Effingham County Courthouse, 1908, Springfield

historic effingham county courthouse springfield ga photograph copyright brian brown vanishing south georgia usa 2009

Designed in 1908 by Savannah City Hall architect Hyman Wallace Witcover, this iconic and unique Georgia courthouse was recently restored. It is among the best examples of the so-called Jeffersonian style in the state, and the only courthouse of this form. A newer, more modern courthouse was constructed across the street to accomodate Effingham County’s population boom. (Thanks to Tracy for allowing access to the courtroom).

historic effingham county courhouse jury box from gallery photograph copyright brian brown vanishing south georgia usa 2011

View from the gallery to the jury box.

historic effingham county courthouse bench photograph copyright brian brown vanishing south georgia usa 2011

A portrait of John Adam Treutlen by George Mandus hangs behind the judge’s bench. Treutlen, the son of an indentured servant who went on to become the wealthiest plantation owner in present-day Effingham County, was early associated with the Ebenezer community as a student of John Martin Boltzius. He was the first governor of Georgia elected after the state adopted its 1777 constitution. He was brutally murdered by Tories at the end of the Revolutionary War, near Orangeburg, South Carolina. A nice overview of his life can be found here.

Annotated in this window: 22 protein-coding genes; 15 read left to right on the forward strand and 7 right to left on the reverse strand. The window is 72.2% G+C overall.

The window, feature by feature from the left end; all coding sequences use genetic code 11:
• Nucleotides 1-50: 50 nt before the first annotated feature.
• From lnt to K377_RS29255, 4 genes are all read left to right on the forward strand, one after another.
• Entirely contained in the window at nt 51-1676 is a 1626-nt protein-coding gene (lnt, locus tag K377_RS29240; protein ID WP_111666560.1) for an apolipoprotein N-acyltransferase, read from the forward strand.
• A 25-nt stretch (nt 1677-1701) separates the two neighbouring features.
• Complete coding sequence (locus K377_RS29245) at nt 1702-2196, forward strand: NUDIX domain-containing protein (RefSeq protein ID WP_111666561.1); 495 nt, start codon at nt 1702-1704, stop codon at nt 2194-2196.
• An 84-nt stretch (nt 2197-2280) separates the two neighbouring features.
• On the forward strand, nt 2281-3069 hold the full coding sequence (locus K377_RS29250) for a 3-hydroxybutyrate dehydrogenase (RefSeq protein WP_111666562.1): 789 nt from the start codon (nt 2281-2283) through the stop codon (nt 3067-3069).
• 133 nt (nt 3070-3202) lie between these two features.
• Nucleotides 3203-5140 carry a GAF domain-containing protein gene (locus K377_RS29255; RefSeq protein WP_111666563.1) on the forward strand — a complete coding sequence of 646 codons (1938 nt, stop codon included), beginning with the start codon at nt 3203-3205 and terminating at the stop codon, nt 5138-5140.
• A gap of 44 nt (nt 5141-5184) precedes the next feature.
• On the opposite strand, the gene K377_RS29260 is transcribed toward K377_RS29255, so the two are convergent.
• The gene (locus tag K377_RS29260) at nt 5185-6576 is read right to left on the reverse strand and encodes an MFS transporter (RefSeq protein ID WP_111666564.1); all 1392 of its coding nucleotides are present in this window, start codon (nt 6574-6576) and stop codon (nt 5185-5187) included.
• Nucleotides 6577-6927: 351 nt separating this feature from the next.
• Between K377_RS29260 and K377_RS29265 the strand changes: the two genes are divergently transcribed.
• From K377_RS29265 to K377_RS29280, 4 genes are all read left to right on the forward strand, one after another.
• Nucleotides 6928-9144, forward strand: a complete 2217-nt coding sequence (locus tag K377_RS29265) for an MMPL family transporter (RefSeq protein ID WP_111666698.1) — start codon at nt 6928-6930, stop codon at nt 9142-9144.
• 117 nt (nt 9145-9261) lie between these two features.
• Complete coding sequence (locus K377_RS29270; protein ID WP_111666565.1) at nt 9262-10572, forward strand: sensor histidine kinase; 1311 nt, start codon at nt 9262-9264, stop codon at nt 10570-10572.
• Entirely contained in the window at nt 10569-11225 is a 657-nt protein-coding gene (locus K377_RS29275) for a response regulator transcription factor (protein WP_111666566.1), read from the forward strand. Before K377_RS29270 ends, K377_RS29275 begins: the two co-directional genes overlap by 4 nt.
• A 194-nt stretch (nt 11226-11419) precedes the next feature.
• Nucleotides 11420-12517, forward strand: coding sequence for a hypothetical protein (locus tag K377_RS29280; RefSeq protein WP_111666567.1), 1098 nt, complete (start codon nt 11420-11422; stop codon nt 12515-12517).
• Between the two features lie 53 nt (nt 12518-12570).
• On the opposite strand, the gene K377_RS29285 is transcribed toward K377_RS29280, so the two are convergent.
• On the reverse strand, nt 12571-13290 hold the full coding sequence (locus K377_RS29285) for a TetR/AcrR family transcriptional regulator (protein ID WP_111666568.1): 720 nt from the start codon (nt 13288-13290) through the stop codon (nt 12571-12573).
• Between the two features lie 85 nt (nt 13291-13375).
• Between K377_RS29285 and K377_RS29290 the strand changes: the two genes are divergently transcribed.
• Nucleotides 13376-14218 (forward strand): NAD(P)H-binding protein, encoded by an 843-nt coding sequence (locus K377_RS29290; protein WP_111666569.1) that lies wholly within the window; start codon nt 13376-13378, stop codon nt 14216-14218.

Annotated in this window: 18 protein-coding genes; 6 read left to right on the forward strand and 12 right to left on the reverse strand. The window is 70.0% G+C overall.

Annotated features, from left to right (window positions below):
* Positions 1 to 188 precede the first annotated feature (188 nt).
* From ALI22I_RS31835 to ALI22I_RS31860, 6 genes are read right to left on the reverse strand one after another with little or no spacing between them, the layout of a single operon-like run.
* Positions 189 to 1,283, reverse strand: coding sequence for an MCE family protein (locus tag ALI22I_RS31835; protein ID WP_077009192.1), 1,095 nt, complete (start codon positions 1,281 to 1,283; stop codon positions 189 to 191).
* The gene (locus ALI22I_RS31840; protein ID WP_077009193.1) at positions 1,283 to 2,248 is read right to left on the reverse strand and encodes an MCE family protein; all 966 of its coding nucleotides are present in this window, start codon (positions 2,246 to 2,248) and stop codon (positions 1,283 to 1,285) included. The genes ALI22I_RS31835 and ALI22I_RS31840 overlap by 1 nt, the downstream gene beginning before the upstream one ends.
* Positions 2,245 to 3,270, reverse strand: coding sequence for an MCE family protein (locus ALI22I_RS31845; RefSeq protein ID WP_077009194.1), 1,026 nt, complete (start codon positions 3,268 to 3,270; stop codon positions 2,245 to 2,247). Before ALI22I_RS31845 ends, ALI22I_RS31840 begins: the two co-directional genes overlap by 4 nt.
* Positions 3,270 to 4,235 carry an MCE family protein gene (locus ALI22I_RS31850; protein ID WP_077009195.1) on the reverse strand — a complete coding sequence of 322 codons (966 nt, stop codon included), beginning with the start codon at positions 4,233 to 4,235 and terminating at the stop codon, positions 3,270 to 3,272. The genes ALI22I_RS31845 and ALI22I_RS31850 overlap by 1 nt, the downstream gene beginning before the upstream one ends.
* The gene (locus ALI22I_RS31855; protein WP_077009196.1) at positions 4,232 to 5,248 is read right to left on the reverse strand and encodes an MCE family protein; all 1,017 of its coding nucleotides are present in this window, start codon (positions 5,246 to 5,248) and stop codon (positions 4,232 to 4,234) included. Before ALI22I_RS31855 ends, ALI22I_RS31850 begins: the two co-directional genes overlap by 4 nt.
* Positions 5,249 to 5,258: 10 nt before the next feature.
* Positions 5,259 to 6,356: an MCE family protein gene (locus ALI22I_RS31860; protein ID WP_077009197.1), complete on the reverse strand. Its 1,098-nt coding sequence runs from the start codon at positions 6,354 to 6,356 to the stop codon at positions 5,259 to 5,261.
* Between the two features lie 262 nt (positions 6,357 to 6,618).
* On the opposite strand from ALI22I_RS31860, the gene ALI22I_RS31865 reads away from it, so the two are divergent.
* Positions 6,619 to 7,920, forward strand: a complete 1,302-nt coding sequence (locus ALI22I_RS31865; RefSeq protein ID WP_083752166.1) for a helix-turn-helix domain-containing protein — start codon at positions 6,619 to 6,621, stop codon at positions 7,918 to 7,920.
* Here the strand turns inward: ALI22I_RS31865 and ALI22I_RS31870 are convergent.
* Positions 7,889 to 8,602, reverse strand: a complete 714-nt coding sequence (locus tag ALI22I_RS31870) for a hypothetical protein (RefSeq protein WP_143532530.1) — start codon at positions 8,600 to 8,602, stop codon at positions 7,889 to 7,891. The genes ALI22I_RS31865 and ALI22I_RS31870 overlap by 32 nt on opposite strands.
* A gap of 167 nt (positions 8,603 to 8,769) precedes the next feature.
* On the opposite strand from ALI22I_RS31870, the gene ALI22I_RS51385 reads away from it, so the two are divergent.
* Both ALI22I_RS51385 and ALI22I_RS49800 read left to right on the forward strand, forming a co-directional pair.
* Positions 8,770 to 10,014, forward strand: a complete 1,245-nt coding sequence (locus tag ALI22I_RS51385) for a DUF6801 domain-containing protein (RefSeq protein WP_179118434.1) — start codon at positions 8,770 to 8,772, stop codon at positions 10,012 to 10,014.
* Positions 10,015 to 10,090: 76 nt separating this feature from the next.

hisstoric effingham county courthouse governor treutlen portrait photograph copyright brian brown vanishing south georgia usa 2011

Effingham County should be commended for their excellent restoration of this unique historic courthouse.

historic effingham county coiurthouse gallery photograph copyright brian brown vaniishing south georgia usa 2011

National Register of Historic Places

2 Comments

Filed under --EFFINGHAM COUNTY GA--, Springfield GA

2 responses to “Effingham County Courthouse, 1908, Springfield

  1. LeeJane

    The interior of the courthouse was used as film location for the trial scene for the 2000 film The Gift.

  2. Farris Cadle

    Regarding the Rountree Grocery in Egypt, Effingham County, my grandmother, Harriett Gertrude Everett Cadle, grew up in the community and was a close friend to Frank and Anita Rountree. They all attended Elam-Egypt Baptist Church, which Harriett’s great grandfather, George Foy, helped to found. I had a photograph, made in the early 1900s, of Harriett and Frank and Anita Rountree together. It is now in the Cadle Papers in the Rare Books and Manuscripts Department at the University of Georgia Libraries.

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